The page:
External outline

Thus, Belarusan authorities and their accomplices, despite all their statements and actions, were unable to do anything to lift sanctions and renovate real cooperation with the EU without the release of the political prisoners. Lobbying of some EU countries for the removal of sanctions, similar attempts of a number of CSOs in Belarus, change of geopolitical situation due to the military aggression of Russia against Ukraine, meetings of the “Normandy four” in Minsk, “Minsk agreements”, and other foreign-policy “breakthroughs” were of no use.

All that was happening in Belarus-EU relations from November 2013 was a diplomatic dialog, adjustment of opinions, and development of plans for further cooperation, not real actions. EU has never removed the demand to release political prisoners, and, accordingly, it is only now, with their release, that prospects for real projects and programs of cooperation are opening.

The release of political prisoners is not a basis for recognizing the legitimacy of the Belarusan political regime. Apart from that, soon new political prisoners might appear: the arrested “graffiti artists” have already been recognized as such by the human rights fighters.

The fact of release also hardly affects the chances for recognizing the elections as free and democratic by the international community. For that the election should be conducted in accordance with the international standards, which cannot happen through the logic of the authoritarian regime’s work.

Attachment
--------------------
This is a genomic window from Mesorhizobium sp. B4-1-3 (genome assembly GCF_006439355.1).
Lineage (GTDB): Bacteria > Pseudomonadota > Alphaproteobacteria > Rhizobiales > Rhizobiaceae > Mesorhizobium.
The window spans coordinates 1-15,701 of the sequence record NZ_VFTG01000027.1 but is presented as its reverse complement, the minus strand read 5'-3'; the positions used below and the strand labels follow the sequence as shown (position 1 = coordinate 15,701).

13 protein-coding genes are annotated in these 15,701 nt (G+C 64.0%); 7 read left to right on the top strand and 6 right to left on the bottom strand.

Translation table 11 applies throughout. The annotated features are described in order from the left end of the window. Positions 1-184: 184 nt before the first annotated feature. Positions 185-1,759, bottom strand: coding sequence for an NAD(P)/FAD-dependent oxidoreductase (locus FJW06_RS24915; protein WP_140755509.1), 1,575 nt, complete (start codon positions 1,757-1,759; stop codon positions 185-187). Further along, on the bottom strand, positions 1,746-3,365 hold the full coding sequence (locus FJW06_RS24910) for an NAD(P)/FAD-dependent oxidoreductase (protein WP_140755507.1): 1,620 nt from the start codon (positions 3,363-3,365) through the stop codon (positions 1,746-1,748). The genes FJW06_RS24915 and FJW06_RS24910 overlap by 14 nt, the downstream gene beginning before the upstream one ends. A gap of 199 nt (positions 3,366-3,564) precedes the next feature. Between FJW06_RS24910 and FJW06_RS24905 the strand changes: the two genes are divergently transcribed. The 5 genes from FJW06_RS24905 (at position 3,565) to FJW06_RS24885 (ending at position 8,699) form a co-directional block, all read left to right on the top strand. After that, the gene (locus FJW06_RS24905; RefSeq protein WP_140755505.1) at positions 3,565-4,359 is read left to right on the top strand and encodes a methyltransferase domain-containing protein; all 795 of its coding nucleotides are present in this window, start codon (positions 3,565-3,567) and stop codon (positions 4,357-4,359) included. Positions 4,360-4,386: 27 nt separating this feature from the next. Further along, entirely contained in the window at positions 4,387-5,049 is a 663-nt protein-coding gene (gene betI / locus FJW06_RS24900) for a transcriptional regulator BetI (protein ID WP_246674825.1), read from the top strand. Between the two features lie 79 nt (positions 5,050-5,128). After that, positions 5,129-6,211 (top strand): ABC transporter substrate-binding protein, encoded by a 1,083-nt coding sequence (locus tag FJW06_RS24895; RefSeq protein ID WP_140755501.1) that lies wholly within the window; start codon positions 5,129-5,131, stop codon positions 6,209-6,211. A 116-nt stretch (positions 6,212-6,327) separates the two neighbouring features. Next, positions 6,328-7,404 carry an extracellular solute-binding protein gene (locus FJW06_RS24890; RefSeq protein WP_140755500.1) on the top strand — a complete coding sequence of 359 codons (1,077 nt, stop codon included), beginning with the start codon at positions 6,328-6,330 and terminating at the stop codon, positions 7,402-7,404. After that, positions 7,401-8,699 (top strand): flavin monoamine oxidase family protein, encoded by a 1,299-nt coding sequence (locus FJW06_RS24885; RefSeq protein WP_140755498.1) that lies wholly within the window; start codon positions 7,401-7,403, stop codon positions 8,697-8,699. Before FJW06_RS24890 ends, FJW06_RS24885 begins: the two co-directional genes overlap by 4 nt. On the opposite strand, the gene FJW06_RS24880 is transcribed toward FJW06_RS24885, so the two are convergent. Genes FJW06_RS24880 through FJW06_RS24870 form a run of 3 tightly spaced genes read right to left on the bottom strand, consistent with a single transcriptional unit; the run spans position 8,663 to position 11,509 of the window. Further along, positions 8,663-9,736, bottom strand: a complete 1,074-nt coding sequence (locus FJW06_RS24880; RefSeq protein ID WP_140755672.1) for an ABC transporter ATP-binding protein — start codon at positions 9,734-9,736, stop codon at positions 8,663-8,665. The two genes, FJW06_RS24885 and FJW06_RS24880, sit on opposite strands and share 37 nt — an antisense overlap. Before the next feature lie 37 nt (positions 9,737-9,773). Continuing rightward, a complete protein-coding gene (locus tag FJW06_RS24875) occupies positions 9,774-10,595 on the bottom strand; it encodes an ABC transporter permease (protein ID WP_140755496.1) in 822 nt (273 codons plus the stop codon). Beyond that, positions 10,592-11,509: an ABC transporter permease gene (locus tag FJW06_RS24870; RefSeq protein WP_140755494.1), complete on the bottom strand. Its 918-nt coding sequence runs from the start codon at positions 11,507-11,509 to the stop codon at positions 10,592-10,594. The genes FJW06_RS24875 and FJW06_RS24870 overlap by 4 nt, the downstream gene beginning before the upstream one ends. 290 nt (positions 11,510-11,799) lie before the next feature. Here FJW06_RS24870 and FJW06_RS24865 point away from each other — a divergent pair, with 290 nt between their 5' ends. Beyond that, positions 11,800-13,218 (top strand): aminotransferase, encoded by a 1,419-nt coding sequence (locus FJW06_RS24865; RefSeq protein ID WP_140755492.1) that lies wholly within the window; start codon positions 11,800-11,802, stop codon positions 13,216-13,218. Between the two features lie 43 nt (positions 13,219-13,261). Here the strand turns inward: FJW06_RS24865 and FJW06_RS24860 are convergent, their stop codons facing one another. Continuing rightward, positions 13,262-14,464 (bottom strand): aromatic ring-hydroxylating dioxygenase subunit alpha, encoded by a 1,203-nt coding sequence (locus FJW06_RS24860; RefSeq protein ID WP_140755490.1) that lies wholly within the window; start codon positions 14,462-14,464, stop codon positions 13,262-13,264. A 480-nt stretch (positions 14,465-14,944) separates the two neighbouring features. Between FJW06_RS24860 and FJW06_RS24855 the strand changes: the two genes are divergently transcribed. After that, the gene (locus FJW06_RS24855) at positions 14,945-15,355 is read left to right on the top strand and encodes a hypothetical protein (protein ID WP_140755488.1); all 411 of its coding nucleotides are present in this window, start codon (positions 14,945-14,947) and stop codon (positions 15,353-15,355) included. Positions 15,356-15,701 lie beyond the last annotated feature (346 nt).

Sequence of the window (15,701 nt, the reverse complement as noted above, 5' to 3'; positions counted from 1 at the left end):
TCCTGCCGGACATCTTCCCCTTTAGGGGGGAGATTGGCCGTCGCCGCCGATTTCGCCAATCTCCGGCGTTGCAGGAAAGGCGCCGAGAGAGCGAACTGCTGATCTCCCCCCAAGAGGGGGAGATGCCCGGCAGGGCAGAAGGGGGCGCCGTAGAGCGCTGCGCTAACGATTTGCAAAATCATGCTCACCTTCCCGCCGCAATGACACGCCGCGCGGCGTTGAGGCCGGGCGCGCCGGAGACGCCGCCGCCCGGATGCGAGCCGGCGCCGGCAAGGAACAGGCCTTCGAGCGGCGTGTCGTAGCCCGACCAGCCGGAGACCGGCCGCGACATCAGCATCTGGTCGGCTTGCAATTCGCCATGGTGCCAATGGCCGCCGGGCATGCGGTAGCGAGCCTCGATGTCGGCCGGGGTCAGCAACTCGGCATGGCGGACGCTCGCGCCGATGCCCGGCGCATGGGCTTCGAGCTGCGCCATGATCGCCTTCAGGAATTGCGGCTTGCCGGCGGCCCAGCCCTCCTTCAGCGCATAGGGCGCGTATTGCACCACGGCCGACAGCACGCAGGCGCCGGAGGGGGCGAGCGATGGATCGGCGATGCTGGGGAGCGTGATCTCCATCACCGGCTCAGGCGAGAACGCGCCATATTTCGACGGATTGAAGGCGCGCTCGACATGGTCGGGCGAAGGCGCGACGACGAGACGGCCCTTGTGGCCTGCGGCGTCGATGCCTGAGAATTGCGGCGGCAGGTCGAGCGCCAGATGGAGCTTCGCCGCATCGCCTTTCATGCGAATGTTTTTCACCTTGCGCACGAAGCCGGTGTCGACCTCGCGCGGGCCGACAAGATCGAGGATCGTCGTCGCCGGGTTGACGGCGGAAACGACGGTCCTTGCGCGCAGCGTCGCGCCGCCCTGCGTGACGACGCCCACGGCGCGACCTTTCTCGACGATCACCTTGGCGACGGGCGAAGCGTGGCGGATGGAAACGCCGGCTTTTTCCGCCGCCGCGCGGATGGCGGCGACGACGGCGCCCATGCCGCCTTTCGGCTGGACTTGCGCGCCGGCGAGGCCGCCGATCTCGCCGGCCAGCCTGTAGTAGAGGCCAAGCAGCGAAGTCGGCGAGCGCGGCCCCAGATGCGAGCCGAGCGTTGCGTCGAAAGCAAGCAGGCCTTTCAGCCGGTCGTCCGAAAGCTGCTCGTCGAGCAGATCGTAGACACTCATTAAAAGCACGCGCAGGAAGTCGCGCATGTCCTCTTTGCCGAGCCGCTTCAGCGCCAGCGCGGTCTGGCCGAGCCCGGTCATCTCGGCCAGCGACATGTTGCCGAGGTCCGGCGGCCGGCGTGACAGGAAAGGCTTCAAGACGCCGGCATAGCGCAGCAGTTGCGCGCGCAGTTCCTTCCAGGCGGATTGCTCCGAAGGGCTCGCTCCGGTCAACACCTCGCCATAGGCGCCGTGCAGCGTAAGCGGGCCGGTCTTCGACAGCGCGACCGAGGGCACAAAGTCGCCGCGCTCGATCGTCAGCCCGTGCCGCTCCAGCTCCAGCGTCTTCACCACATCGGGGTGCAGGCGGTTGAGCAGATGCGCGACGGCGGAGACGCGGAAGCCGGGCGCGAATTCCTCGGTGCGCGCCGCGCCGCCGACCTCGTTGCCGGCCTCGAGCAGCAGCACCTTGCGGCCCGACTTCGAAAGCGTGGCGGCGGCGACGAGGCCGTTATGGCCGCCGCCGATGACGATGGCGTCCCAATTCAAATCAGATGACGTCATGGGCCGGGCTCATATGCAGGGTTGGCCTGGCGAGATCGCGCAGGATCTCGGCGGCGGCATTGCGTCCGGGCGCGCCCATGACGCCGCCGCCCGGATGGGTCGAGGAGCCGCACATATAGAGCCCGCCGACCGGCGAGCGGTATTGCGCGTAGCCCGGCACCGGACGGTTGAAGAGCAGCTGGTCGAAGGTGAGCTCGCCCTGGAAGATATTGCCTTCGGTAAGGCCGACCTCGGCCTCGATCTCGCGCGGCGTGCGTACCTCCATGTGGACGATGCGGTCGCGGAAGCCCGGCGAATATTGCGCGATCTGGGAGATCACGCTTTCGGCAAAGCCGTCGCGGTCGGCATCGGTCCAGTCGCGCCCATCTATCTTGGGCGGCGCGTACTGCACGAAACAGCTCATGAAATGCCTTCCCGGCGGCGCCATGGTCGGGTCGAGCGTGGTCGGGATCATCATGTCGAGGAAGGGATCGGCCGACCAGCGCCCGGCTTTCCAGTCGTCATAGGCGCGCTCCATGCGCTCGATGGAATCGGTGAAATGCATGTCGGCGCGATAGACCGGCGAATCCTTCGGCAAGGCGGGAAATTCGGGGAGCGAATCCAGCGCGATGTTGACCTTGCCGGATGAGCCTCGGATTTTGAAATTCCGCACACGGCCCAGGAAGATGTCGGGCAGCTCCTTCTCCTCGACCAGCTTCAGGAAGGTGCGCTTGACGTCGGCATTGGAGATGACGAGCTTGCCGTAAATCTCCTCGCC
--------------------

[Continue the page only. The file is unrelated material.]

But the situation where there are no political prisoners characterizes the context of election as more positive. Alongside with the free collection of signatures, higher liberality during the election campaign, etc. it will be recognized “the improvements of the election process” by the OSCE observers.

If something similar to December 19, 2010 doesn’t happen, the final assessments will mark non-recognition of elections, including their winner, but we’ll see the ascertaining of the “significant progress” or at least “progress”. And that will be enough for normalization of Belarus’ relations with the EU and the US.

A hero and Square

Mikola Statkevich went at large as a hero and a symbol. In this quality he draws hopes and expectations of quite numerous amount of people, who are ready to take up his call. Potentially, it creates a possibility to gather if not mass Square protests, then at least enough people for protests on the day of the elections.

In his recent interviews Statkevich emphasizes the right of citizens to peaceful protest and “doesn’t understand fear of the Square”. The hero will be at the Square, but because of that the protest won’t be more controllable and organized, which creates a potentially dangerous situation.

Yet again everything will be in the hands of the Belarusan authorities, i.e. those who provoked the excess in December 2010. And that means that provocations, mass arrests, and new political prisoners are possible again. That will be enough to stop any normalization of relations with the EU and the US.

A politic and the environment